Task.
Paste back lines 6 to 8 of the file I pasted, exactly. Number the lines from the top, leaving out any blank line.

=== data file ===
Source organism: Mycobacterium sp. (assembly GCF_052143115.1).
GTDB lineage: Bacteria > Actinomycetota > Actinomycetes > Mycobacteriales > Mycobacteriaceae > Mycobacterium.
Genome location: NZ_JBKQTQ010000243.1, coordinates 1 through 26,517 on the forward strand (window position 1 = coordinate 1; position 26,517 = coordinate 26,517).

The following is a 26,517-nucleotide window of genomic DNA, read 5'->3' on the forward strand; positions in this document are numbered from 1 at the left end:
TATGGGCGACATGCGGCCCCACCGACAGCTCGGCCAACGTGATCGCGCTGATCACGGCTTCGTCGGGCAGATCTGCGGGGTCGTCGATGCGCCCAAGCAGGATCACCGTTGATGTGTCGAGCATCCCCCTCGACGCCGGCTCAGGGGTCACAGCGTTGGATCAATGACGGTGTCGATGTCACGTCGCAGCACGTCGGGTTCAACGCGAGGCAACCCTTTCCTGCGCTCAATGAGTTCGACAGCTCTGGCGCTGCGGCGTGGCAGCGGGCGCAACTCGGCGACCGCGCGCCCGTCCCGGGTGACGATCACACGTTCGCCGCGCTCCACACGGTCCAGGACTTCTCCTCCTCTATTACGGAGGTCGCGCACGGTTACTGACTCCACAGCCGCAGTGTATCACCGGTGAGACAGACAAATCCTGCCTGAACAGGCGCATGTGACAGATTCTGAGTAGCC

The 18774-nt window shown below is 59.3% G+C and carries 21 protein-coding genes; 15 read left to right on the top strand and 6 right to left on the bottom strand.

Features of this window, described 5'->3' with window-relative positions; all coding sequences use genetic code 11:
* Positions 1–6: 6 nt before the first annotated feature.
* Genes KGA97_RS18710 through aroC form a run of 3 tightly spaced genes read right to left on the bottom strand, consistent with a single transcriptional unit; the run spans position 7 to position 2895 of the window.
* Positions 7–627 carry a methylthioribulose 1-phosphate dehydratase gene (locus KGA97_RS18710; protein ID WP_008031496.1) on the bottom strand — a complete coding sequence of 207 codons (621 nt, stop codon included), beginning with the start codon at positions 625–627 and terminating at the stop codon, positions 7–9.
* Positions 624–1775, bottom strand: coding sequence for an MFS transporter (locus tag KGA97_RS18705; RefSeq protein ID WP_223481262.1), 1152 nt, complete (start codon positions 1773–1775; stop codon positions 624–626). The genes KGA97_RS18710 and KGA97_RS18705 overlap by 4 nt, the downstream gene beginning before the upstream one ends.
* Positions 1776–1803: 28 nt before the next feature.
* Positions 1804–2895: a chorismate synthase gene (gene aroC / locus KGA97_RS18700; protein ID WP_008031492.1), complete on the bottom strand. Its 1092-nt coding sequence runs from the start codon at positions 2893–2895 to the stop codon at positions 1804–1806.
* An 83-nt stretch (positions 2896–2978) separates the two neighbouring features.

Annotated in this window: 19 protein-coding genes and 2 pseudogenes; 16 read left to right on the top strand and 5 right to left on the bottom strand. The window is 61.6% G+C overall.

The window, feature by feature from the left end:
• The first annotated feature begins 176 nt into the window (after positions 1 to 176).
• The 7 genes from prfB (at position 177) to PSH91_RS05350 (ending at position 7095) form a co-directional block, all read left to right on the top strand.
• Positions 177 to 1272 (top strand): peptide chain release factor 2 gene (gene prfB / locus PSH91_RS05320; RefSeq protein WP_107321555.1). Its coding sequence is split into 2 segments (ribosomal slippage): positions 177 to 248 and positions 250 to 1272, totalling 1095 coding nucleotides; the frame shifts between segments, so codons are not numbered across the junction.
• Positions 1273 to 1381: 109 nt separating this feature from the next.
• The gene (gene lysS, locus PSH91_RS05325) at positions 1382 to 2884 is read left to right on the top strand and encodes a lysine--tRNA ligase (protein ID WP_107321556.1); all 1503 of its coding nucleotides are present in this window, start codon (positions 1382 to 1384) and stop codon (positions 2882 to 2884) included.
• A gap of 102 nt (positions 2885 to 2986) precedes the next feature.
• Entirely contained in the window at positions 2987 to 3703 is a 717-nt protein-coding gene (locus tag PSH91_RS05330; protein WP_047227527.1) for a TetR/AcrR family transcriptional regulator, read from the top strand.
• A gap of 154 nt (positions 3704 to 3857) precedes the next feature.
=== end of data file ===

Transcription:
The 18774-nt window shown below is 59.3% G+C and carries 21 protein-coding genes; 15 read left to right on the top strand and 6 right to left on the bottom strand.

Features of this window, described 5'->3' with window-relative positions; all coding sequences use genetic code 11:
* Positions 1–6: 6 nt before the first annotated feature.